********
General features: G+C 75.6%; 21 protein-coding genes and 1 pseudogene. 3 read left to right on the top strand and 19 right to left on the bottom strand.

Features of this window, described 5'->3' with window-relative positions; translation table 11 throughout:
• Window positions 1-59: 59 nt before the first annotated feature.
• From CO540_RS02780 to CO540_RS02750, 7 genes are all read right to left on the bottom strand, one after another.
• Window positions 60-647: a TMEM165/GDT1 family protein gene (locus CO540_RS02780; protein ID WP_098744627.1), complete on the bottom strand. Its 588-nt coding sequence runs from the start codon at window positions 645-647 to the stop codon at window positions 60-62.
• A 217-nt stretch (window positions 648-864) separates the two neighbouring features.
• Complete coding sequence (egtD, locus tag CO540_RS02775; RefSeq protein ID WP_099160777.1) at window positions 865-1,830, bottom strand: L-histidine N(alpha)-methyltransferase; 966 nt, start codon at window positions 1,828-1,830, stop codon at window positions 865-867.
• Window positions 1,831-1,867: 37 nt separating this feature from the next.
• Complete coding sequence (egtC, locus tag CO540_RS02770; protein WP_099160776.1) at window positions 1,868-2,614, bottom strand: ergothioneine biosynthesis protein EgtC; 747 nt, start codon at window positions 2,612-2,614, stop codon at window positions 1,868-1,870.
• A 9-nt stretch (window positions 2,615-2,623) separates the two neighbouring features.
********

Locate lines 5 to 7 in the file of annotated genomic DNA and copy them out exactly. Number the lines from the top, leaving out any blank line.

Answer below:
• Window positions 60-647: a TMEM165/GDT1 family protein gene (locus CO540_RS02780; protein ID WP_098744627.1), complete on the bottom strand. Its 588-nt coding sequence runs from the start codon at window positions 645-647 to the stop codon at window positions 60-62.
• A 217-nt stretch (window positions 648-864) separates the two neighbouring features.
• Complete coding sequence (egtD, locus tag CO540_RS02775; RefSeq protein ID WP_099160777.1) at window positions 865-1,830, bottom strand: L-histidine N(alpha)-methyltransferase; 966 nt, start codon at window positions 1,828-1,830, stop codon at window positions 865-867.